When it comes to home movies, there’s something truly classic about how it was done in the good old days. 8mm and 16mm home video cameras. Whether it’s the Super 8 cameras you used to capture family moments before the advent of VHS or its one of those old Bolex cameras that your own parents and grandparents might have used while you were growing up, film just has a wonderfully romantic and nostalgic look and feel. It’s much different today, with digital cameras built into every smartphone!
Digital does have one thing going for it, though — it lasts a lot longer and better than 8mm or 16mm film. Home movies recorded on digital devices won’t degrade or age like a physical filmstrip. The problem, though, is what to do with all those reels of precious family memories gathering dust and slowly deteriorating to nothing in your garage or attic? Is there nothing to do for these films? Are they destined to disappear like tears in rain, leaving no trace of themselves behind?
Of course not. You can save those valuable 8mm and 16mm film memories so that future generations can enjoy them as much as you did. The trick is through converting these filmstrips into digital formats. Here’s what you can do to keep these incredible memories intact, even as that original celluloid continues to age.
The Only Way to Enjoy 8mm and 16mm Films
Nobody wants to jeopardize their home movies. Putting them through a digitization process sounds dangerous, doesn’t it? The problem is that even though it might make you fearful for the safety of your home movies (it shouldn’t, by the way), sooner or later digitizing these old movies will be the only way you can enjoy them.
This is because, sadly, there are fewer and fewer places every year where you can find film projectors that can handle these type of film formats. 8mm and 16mm filmstrip is obsolete, and that means there’s no market for making brand new projectors. Sure, there may be projectors available on the secondhand market, or parts for when your old projector breaks down, but that well is destined to run dry eventually as well.
Meanwhile, digital formats, even when they’re stored on physical media like DVDs or Blu-Ray discs, are much better supported. Equipment to read and play back those formats are plentiful and are unlikely to go away any time soon, making it practically a necessity if you want to ensure you’ll be able to watch these old home movies years from now.
Nothing Lasts Forever
Another important reason to digitize your 8mm and 16mm home movies is that those filmstrips are not going to be around forever. Much like still photography (remember film cameras?), film needs to go through a chemical process to develop the images on them. The same chemicals needed to make those images appear, even though they’ve been long washed away, are still present in trace amounts that cause filmstrip to degrade over time.
This means that, slowly but surely, those 8mm and 16mm films will self-destruct. The ravages of weather over time also wreak havoc with film, as temperature and humidity extremes do their damage as well. Leaving a box of old film reels unattended in a moldy basement or a hot attic can be a true tragedy waiting to happen if the memories within those reels end up being lost for good. It’s just one more reason why converting those old films to a digital format is the best way to preserve them for the future.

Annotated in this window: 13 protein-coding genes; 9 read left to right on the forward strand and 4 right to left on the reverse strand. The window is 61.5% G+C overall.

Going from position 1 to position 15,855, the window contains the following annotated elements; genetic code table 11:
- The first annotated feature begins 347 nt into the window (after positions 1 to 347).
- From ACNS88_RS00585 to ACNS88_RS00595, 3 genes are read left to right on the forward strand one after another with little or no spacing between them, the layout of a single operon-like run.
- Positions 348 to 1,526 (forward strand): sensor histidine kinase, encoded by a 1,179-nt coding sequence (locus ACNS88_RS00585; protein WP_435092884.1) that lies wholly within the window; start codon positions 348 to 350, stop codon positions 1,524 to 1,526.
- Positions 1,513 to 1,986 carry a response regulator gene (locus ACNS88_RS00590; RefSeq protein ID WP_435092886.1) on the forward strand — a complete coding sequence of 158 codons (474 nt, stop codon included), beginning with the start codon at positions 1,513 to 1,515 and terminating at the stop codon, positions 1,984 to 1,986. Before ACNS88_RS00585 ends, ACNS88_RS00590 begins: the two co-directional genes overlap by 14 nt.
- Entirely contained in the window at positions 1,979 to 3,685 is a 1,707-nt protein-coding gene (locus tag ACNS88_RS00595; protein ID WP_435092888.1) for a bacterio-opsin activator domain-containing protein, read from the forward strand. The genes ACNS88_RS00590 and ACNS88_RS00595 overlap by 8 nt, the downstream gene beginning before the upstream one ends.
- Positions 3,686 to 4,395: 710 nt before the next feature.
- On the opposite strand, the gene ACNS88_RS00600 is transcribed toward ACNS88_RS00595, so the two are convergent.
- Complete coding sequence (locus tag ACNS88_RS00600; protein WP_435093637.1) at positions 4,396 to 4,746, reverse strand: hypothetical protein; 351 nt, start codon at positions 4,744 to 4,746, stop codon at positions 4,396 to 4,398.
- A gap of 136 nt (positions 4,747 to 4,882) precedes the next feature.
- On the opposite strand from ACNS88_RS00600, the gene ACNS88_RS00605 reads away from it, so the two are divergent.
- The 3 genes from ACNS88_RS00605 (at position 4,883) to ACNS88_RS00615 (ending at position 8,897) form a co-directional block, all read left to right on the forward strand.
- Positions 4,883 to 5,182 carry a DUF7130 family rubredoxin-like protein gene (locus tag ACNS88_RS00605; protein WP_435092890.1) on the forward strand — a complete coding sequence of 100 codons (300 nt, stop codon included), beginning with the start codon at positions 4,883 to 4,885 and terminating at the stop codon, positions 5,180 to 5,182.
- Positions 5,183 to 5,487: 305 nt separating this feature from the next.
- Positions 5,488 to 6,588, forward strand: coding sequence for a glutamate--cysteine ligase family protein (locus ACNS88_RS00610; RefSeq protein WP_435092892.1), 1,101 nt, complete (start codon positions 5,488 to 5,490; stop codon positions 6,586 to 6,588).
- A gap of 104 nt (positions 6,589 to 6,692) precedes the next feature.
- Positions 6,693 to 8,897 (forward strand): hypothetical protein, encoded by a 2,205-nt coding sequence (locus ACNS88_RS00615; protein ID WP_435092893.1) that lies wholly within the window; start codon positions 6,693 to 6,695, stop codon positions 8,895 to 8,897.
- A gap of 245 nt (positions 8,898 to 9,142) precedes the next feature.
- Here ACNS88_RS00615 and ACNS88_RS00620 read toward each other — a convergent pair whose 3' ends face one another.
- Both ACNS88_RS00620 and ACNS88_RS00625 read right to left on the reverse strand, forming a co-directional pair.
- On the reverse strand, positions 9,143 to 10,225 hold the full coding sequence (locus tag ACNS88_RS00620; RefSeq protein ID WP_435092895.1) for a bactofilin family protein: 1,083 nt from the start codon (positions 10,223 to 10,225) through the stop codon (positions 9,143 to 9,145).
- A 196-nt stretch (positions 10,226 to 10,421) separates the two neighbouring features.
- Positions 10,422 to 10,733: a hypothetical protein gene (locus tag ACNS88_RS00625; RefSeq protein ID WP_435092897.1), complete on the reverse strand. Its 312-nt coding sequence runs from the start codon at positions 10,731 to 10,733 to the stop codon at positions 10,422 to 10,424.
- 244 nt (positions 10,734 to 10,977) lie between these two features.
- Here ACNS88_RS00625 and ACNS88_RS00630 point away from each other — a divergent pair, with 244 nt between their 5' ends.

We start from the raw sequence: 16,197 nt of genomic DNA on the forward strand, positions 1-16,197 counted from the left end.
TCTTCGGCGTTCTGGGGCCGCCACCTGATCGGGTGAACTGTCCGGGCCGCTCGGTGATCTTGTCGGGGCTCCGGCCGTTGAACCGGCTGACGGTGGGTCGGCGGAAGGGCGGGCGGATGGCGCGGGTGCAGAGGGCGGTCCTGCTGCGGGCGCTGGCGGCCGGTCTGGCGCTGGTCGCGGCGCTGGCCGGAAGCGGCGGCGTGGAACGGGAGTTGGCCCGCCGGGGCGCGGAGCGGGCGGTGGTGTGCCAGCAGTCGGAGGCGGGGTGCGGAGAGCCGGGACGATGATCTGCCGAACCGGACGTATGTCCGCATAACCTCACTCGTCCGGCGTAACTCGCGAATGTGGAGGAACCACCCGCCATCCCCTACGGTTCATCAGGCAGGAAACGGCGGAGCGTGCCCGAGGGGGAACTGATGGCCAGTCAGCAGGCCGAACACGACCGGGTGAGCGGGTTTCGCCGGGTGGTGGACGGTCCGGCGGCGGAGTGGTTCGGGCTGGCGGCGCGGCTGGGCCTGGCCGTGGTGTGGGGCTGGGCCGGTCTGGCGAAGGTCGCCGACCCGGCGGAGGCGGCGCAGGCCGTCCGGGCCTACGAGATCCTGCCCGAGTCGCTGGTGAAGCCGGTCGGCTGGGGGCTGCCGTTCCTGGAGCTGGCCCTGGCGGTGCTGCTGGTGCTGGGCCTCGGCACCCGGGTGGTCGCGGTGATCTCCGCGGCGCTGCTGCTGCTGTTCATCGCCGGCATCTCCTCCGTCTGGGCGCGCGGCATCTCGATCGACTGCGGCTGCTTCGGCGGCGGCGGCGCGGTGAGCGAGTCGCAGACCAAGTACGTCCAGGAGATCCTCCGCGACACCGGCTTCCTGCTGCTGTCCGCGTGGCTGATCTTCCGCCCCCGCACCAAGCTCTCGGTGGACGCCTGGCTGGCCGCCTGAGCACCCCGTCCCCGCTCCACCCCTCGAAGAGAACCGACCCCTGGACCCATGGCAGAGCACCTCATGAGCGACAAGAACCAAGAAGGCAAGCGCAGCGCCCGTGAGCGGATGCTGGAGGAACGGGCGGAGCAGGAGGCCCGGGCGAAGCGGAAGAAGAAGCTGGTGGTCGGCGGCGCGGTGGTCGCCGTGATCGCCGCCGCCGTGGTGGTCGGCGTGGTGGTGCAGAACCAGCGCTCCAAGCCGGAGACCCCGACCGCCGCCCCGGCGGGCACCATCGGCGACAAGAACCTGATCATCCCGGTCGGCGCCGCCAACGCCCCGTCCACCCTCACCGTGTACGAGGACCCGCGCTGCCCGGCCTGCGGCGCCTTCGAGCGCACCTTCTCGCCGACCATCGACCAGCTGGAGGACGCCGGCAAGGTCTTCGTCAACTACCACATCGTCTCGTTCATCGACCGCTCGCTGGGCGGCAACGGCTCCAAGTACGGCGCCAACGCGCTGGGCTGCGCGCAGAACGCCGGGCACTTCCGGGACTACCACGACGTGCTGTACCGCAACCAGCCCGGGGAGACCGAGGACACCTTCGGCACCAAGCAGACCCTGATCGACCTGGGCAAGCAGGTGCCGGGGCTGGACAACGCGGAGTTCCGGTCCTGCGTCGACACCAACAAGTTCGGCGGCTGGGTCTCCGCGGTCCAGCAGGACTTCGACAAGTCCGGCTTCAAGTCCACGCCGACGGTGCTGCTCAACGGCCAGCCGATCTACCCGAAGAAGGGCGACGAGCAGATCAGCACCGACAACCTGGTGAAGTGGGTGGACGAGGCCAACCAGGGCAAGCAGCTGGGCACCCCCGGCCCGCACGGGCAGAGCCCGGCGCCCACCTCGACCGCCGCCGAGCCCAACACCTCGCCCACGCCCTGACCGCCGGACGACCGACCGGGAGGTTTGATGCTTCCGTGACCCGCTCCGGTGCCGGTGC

Making Your Memories More Accessible
We’ve already talked about how digitizing 8mm and 16mm film makes it easier to pass down to younger generations by making them more accessible and preventing them from deteriorating, there’s even more to recommend this entire process. You’re not just halting the flow of time when you convert your old home movies – you’re making your memories easier to access than ever.
Digital movies can be popped into any DVD player, it’s sure. But even more modern technologies mean you can access your old home movies from anywhere in the world, and on practically any device. Digital video files can be watched on a smartphone, a tablet, or a laptop with as much ease as you would from your living room couch. The difference is that you no longer have to rely on being in front of your television.
It goes further than that. It’s not just your devices that can access your digital home movies — anyone you choose to can as well. Making copies and sending those copies through email, sharing them over the cloud, even putting them on flash drives and mailing them to long-lost cousins and relatives can all be done with ease. Imagine the look on your loved ones’ faces when you include a DVD of their great-grandparents’ wedding ceremony as part of their gift next Christmas. You certainly can’t do that with film.
Turning to the Experts to Digitize 8mm and 16mm Film
So you’re convinced: it’s time to digitize your 8mm and 16mm home movies in order to protect them for future generations. Just how in the world do you actually accomplish that goal? The truth is that for just about everyone it’s not a weekend do-it-yourself special. You need specialized equipment and access to professional computer equipment to turn physical film into digital video. It’s not something you can learn to do overnight, either!
Lucky for you, there’s no need to shell out thousands of bucks building your own basement video conversion studio, not to mention the hundreds of hours it would take to teach yourself the ropes. Instead, you can turn to experts that specialize in providing film transfer services to anyone looking to preserve their home movie reels for the future.
If you do choose to go with a film preservation service, your best bet is to choose a provider that can capture your original film frame by frame. It’s the most accurate way to turn a seamless film strip into a high-quality digital video without any flickers or stutters. Your home movies deserve the utmost in attention to detail, so always ask for the best!